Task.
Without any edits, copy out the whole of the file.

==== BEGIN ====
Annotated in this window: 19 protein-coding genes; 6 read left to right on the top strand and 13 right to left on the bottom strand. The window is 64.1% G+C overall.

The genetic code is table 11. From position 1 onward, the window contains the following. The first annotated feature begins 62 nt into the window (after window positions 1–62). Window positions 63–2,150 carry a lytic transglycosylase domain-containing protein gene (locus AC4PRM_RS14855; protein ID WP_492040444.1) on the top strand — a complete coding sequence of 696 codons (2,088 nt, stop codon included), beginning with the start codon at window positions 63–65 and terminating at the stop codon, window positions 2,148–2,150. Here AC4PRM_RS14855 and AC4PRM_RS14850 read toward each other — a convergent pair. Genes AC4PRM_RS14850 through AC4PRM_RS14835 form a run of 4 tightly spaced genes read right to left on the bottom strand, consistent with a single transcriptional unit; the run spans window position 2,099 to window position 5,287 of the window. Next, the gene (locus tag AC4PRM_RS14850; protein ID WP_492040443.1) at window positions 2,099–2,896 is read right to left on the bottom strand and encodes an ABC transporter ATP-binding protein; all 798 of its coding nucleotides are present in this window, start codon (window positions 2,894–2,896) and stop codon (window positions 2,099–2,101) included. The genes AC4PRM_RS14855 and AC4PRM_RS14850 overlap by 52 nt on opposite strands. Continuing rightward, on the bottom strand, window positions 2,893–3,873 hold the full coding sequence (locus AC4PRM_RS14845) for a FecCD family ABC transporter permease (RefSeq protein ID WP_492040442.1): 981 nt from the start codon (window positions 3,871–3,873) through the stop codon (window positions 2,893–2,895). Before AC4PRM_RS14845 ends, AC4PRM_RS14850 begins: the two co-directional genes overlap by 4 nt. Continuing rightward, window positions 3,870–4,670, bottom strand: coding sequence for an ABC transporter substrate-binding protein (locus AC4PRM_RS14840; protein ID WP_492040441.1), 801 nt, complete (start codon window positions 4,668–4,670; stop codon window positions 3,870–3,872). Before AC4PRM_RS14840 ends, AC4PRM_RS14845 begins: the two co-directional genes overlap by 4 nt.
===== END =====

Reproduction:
Annotated in this window: 19 protein-coding genes; 6 read left to right on the top strand and 13 right to left on the bottom strand. The window is 64.1% G+C overall.

The genetic code is table 11. From position 1 onward, the window contains the following. The first annotated feature begins 62 nt into the window (after window positions 1–62). Window positions 63–2,150 carry a lytic transglycosylase domain-containing protein gene (locus AC4PRM_RS14855; protein ID WP_492040444.1) on the top strand — a complete coding sequence of 696 codons (2,088 nt, stop codon included), beginning with the start codon at window positions 63–65 and terminating at the stop codon, window positions 2,148–2,150. Here AC4PRM_RS14855 and AC4PRM_RS14850 read toward each other — a convergent pair. Genes AC4PRM_RS14850 through AC4PRM_RS14835 form a run of 4 tightly spaced genes read right to left on the bottom strand, consistent with a single transcriptional unit; the run spans window position 2,099 to window position 5,287 of the window. Next, the gene (locus tag AC4PRM_RS14850; protein ID WP_492040443.1) at window positions 2,099–2,896 is read right to left on the bottom strand and encodes an ABC transporter ATP-binding protein; all 798 of its coding nucleotides are present in this window, start codon (window positions 2,894–2,896) and stop codon (window positions 2,099–2,101) included. The genes AC4PRM_RS14855 and AC4PRM_RS14850 overlap by 52 nt on opposite strands. Continuing rightward, on the bottom strand, window positions 2,893–3,873 hold the full coding sequence (locus AC4PRM_RS14845) for a FecCD family ABC transporter permease (RefSeq protein ID WP_492040442.1): 981 nt from the start codon (window positions 3,871–3,873) through the stop codon (window positions 2,893–2,895). Before AC4PRM_RS14845 ends, AC4PRM_RS14850 begins: the two co-directional genes overlap by 4 nt. Continuing rightward, window positions 3,870–4,670, bottom strand: coding sequence for an ABC transporter substrate-binding protein (locus AC4PRM_RS14840; protein ID WP_492040441.1), 801 nt, complete (start codon window positions 4,668–4,670; stop codon window positions 3,870–3,872). Before AC4PRM_RS14840 ends, AC4PRM_RS14845 begins: the two co-directional genes overlap by 4 nt.